I’m very surprised and disappointed, in the videos I’ve seen thus far , that there aren’t any safety devices incorporated. I certainly have lots of suggestions and at least one not only doesn’t cost anything but makes the machine a lot cheaper. I would not use a geared motor but loosely bound pulleys to do the speed reduction. A geared motor won’t even slow down if you get caught in it. A shear pin in the coupling between motor shaft and cutter arbor, would be a thing. A fuse on the power line. A hinged lid with a switch. Pedal operated on the power line. The fancy “anti tie down” with two switch operation. Jeez. any of these are cheap. If a person builds one of these, lets someone else operate it and they get seriously injured, be prepared to get wiped out financially in a law suit and/or serious fines by the government safety authorities.
I was pretty concerned after watching just the grinder assembly video at the lack of any consideration to safety. A geared motor would be my last choice for the grinder as it wouldn’t even slow down if someone got caught in it. Two handed operation with separate switches and anti tie down devices to detect if someone clamped one of the switches permanently on. A shear pin that breaks when a load threshold is passed. Loosely bound pulley driven cutters that can stall out. A switched lid on the hopper. These are all ways to improve the design. I would not even think of operating myself or allowing others to operate these machines as they are designed. They are a tragedy waiting to happen.
With that said, I suggest you to create a new topic with the list of improvements you suggest to make the machines safer to use, so Dave can include them in a future Precious Plastic 4.0 release.
I agree with your comments @abraxas, but the Precious Plastic machine designs are not written in stone, anyone can customize the machines as much as they want and make them as safe as they want, the PP designs are just the bare minimum required for the machines to work.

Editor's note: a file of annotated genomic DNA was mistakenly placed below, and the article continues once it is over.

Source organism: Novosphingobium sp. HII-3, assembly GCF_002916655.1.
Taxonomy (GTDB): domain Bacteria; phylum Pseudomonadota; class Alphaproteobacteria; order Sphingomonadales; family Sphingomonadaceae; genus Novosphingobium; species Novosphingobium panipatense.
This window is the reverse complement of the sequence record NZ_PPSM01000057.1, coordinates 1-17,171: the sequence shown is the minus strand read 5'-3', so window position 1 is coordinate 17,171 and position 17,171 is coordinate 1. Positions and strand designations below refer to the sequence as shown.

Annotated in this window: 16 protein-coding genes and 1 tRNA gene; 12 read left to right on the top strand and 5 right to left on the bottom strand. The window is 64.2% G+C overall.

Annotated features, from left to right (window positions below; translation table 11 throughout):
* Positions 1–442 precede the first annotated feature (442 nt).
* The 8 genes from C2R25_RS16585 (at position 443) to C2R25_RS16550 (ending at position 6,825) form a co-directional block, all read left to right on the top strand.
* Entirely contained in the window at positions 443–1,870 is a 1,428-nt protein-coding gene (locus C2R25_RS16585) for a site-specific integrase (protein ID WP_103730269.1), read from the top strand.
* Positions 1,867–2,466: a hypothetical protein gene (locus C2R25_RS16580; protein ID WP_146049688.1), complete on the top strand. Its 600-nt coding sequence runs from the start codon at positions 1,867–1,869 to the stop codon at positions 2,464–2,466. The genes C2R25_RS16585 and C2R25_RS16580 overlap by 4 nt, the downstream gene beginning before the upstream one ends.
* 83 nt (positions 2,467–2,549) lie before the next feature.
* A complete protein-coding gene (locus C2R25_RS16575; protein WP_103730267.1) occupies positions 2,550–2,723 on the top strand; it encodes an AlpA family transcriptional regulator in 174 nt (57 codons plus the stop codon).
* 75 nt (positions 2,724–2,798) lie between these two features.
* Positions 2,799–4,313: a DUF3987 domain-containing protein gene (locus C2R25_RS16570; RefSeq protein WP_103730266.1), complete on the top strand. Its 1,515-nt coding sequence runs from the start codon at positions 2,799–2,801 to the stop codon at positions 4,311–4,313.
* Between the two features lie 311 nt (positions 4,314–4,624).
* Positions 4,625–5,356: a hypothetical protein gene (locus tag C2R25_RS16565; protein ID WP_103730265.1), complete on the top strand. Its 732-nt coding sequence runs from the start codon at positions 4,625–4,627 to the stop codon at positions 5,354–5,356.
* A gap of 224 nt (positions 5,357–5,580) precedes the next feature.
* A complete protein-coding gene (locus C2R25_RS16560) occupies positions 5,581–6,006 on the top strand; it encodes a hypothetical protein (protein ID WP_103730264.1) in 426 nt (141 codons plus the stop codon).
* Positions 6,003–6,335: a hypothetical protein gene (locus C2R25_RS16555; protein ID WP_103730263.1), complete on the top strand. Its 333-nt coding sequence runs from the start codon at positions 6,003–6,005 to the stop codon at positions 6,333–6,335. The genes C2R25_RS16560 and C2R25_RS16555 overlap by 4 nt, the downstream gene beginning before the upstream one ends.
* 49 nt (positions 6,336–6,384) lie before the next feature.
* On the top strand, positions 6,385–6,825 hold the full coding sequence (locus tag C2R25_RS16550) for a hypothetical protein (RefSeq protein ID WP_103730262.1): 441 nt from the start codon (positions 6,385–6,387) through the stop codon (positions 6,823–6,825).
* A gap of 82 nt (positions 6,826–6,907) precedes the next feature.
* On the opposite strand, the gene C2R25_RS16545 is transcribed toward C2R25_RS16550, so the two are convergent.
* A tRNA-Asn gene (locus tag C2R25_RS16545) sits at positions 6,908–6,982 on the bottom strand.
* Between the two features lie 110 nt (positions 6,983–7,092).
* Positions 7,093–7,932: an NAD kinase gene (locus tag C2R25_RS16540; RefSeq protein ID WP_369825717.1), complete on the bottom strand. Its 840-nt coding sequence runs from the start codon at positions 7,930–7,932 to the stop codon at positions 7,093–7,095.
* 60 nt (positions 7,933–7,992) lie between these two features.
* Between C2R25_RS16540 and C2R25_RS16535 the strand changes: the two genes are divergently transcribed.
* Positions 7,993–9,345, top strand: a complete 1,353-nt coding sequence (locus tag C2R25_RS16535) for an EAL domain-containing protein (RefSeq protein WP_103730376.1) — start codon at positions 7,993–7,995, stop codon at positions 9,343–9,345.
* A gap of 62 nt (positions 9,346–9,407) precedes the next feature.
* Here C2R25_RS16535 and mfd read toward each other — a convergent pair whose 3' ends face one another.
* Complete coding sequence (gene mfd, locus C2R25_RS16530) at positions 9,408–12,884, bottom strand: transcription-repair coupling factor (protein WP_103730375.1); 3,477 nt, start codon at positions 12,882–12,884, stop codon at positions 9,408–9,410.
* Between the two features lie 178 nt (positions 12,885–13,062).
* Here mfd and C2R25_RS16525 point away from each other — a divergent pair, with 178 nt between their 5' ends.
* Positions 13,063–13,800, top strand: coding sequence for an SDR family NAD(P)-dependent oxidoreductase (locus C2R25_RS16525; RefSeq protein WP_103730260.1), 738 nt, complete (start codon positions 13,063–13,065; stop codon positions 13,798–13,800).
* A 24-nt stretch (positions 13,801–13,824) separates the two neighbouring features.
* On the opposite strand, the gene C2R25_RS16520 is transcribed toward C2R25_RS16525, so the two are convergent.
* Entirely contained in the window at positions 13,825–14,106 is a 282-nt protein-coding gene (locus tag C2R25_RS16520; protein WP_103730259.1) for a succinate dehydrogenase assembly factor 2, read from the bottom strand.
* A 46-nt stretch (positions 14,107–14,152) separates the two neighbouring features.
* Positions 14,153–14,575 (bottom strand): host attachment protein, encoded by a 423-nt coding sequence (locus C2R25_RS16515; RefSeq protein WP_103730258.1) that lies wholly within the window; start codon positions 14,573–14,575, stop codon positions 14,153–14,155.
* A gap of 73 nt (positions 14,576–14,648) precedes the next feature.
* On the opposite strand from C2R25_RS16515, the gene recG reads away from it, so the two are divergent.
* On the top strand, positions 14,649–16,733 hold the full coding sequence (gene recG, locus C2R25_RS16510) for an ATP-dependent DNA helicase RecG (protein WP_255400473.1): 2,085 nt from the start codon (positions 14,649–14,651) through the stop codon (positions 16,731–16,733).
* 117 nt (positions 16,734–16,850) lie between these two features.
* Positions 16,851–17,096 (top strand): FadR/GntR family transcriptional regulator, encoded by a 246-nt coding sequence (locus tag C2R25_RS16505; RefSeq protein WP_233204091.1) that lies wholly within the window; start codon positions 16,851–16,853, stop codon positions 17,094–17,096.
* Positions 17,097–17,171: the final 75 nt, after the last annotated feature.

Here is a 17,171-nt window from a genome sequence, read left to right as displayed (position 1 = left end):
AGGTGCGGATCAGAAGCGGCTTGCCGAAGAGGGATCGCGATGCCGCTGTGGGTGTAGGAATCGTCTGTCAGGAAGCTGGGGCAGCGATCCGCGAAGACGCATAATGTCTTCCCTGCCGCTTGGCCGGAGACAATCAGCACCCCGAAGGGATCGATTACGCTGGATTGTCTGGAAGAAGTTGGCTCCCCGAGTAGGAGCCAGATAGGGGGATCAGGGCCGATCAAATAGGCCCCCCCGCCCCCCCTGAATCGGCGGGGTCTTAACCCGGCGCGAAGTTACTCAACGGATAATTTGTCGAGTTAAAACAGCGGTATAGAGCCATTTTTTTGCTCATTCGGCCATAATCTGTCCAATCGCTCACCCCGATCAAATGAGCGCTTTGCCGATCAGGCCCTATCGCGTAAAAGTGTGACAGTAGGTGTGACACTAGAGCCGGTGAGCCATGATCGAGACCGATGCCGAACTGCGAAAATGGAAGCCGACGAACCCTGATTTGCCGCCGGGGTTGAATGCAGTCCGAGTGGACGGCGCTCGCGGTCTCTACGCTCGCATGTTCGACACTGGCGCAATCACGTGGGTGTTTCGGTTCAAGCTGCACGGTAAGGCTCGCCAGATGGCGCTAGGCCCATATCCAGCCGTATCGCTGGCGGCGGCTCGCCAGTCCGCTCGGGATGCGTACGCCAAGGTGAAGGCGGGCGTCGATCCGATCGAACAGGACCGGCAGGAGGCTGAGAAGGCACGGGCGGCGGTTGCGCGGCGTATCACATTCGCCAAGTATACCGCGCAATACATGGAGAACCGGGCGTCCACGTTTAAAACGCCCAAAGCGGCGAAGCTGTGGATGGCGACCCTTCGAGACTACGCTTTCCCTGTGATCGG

On regards of Law Suits, Who is going to get sued and under which charge? No one is forcing you to make the machines in first place. Dave created those models and released them for free so that anyone can use them at their will, and the creative commons license used for this project release the creator from any damage or injuries from using the designs.
I guess its just a matter of common sense, if you are playing with fire, you should now how to handle it so you dont get burned.
It’s far cheaper than the cost when someone loses a hand, particularly a child. These safety features certainly aren’t expensive. Foot pedal operation, is cheap. Switching from a geared motored to a pulley system is not only not expensive but considerably cheaper than a geared motor. How much would a hinged lid on the hopper, with a push button switch cost ? 20 bucks ? Hell, anti tie downs are less than $100 USD. I see some on Ebay for 20 dollars !! I’m a veteran machinist and I wouldn’t even think of operating one of these grinders without some sort of safety. And if i designed a grinder without any safety devices, I wouldn’t publish the design lest I lose everything in a law suit, or maybe get thrown in jail.
These are great sentiments @abraxas – and as someone who has seen a lot of idustrial accidents over the years, I’d agree that safety should be a major consideration. However, the more features we design into the machines – whether for safety or for perfomance – the less affordable they become. This isn’t to say that we should ignore safety – only that there is always a play-off between safety and monetary cost, whether we like it or not, and a line has to be drawn somewhere. Sometimes the line is drawn at a point that makes certain activities unfeasable – and that is fine, if we are prepared to stop the activity alltogether (e.g. indusrial processes that involve the use of certain carcinogenic substances, such as hexavalent chrome).
There is a machine development section of the Precious Plastics project, and I’m sure people there would welcome practical help in the redesign, or modification, of (particularly) the shredder – to be able to improve relative safety within sensible cost constraints.